Already a fun and social experience, watching live sports on TV is getting even more immersive with the addition of second screens. SportStream for iPad is a new app launching today which offers fans a social second-screen experience incorporating friends, followers, curated social media streams, real-time stats, and chat.

SportStream was spun out of the real-time content discovery company Evri with $3.5 million in financing from Microsoft co-founder and Portland Trail Blazers and Seattle Seahawks owner Paul Allen’s Vulcan Capital. Talk about a value added investor, Allen is in a class with maybe himself and Mark Cuban alone who combine technology, sports, and billions of dollars the way they do.

A well executed app like this becomes the perfect place to talk (trash) with friends anywhere in the world while being more informed about the game than ever possible before. It’s a lot like watching the game at a bar with friends – if you had your laptop open to access stats and Twitter.

As electric as the energy of being in the arena is, HD widescreen TVs showing 20 different camera angles with miked players and coaches, plus now internet connected second-screen experiences make home viewing in many ways a superior experience.

The case for launching SportStream is rooted in existing user behavior. A recent Forrester report shows that 85 percent of tablet owners use their devices daily while watching TV, and 46 percent split their attention between TV and the tablet. This year’s Super Bowl, the most watched program in TV history, triggered more than 12,000 thousand game-related tweets per second, totaling nearly 14 million for across the five hour programming window.

Unlike Twitter or Facebook, SportStream offers a social media stream featuring only relevant content to the game the user is watching. A semantic engine automatically identifies and tracks influential Twitter personalities, bloggers, sports journalists, teams, players, Facebook friends and fans. This filtering and curation is right on cue with what mobile users are pleading for amid information overload.

“With SportStream, we take the best of watching a game with your buddies and combine it with the conversation online,” says co-Founder and CEO Will Hunsinger. “Whether it’s talking trash, reveling in your team’s victory or a rival’s defeat, SportStream is that central place to be tapped in and enjoy your favorite teams and games to the fullest.”

Users can connect through Facebook to find the games their friends are watching and join them. The app also identifies the favorite teams and players users have ‘liked’ and automatically follows games they are likely to be interested in. Sportstream’s customizable chatrooms (both public and private) offer push notifications, including alerts about what friends are watching as well as the most talked about games.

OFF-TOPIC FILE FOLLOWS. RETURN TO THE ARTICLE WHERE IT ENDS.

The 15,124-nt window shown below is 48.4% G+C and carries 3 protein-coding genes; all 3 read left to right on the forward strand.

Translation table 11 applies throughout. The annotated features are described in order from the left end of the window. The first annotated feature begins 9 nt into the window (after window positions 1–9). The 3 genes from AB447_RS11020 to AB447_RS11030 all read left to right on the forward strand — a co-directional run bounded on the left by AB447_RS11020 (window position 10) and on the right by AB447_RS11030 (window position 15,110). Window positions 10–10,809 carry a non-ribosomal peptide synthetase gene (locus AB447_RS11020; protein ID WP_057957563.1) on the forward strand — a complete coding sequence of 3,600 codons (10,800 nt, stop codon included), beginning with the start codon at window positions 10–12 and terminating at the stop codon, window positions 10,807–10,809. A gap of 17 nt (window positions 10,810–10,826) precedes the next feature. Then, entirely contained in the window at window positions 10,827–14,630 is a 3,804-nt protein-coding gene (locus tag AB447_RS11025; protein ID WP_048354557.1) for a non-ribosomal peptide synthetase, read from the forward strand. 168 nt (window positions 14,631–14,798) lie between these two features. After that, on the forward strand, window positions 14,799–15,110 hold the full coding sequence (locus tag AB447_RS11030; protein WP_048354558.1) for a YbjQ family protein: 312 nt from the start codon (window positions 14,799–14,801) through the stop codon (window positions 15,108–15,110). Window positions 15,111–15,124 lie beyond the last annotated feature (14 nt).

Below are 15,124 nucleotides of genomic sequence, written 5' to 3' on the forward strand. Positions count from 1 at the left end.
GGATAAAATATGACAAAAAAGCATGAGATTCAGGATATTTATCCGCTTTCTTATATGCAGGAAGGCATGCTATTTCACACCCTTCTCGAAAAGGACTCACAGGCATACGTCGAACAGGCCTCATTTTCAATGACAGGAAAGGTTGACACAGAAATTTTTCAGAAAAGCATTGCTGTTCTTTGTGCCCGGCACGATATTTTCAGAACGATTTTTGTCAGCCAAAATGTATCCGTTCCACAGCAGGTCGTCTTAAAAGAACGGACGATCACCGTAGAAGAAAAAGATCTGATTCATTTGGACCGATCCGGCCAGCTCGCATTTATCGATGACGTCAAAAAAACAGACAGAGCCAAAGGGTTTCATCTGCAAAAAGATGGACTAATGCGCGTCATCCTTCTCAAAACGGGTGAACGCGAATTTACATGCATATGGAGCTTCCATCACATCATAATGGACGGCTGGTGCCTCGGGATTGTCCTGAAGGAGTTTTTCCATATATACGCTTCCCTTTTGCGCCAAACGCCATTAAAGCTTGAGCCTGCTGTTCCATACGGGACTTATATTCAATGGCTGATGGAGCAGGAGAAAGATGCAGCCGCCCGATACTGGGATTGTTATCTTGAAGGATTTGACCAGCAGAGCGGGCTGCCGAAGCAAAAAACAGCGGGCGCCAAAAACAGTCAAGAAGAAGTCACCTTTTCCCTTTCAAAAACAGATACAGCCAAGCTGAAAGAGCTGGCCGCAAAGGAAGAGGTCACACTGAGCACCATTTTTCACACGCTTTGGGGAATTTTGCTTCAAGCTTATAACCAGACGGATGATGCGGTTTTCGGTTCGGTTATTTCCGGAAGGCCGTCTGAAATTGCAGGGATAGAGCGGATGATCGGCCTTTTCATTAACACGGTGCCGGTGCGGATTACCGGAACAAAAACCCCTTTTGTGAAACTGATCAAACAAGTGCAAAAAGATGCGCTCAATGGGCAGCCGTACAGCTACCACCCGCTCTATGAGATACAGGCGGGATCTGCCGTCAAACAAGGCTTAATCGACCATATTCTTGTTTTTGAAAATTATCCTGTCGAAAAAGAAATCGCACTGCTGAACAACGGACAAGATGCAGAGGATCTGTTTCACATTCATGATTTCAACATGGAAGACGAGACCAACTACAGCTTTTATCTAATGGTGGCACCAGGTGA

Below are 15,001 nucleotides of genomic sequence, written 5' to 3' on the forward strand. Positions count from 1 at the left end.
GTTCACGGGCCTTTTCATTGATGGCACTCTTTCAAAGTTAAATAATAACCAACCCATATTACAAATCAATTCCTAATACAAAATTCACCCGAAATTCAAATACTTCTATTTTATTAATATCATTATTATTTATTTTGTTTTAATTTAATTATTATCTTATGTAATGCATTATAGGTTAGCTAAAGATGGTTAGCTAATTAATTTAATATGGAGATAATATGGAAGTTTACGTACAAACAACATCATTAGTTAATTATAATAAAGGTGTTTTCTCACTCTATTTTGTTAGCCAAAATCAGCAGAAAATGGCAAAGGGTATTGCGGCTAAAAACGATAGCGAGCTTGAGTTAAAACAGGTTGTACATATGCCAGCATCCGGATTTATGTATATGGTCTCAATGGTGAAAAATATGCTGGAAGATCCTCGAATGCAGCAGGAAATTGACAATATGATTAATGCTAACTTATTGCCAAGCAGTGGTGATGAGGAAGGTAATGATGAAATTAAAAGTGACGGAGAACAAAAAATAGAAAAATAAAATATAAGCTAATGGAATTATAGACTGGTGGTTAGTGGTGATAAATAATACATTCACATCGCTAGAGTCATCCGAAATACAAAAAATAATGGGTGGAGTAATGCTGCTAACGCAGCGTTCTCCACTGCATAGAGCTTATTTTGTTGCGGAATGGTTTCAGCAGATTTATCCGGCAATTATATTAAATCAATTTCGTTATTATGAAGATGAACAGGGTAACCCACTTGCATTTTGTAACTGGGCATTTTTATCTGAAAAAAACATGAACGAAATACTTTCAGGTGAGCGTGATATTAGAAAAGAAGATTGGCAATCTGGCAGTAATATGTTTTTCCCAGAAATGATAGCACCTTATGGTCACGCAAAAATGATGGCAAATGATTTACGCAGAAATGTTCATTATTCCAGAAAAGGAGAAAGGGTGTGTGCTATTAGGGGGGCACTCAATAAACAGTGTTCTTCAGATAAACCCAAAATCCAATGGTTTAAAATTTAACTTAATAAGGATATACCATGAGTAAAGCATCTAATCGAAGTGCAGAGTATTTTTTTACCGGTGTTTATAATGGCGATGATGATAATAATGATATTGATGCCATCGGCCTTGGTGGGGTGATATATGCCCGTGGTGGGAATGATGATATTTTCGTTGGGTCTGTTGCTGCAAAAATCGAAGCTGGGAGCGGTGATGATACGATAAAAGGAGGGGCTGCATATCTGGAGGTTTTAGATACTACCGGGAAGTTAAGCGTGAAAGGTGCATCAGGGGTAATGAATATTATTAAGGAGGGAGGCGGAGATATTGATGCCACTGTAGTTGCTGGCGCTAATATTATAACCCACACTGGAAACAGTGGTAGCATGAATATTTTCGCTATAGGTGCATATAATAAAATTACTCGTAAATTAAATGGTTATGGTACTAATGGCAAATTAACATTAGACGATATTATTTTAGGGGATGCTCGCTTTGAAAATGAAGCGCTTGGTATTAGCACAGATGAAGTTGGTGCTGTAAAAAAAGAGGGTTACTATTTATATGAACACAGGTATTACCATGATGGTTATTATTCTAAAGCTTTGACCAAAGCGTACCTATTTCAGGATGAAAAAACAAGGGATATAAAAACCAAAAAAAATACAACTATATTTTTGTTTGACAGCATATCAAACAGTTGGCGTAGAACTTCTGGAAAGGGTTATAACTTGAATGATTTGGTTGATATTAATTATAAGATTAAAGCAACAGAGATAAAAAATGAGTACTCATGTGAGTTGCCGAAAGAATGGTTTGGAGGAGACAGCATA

The subtle power in this was highlighted recently when MG Siegler sent a tweet about a no-hitter bid in progress by a NY Mets pitcher. The tweet alerted a father who was able to turn on the game and share the moment with his young son.

The power of the internet and now mobile connectivity is to make life easier and more enjoyable. SportStream seems to have found a good balance of delivering relevant information while also creating a destination for interaction.

The space is certainly rife with competition. The biggest challenger is likely to be ESPN. The all-sports-all-the-time network already has GameCast apps which deliver stats and curated social streams. Yahoo recently released IntoNow which automatically identifies what content viewers are watching on TV and delivers relevant second-screen experience based on that information. Comcast Sports Group rolled out its GameLive application to target the same audience. Third-party app Fanatix offers a similar social second-screen experience tailored to sports.

One thing to watch is going to be the correlation between the app users choose and the network broadcasting the sporting event. Will ESPN lead for games on its networks, but trail when FOX or CBS have the broadcast rights? Speaking about its plans for mobile coverage of the Olympics – which are not on its network – ESPN EVP of mobile sales Eric Johnson recently said, “We want to see ESPN as second screen for all sports. We know we have a lot of companion [mobile] usage, even when it’s not our event.”

SportStream has the right backers and a polished product for an initial launch. They were also smart to launch during the football offseason, allowing time to iron out any kinks and build awareness ahead of next season. Someone, or multiple someones, are going to win this space. Whether it can be a startup outsider remains to be seen.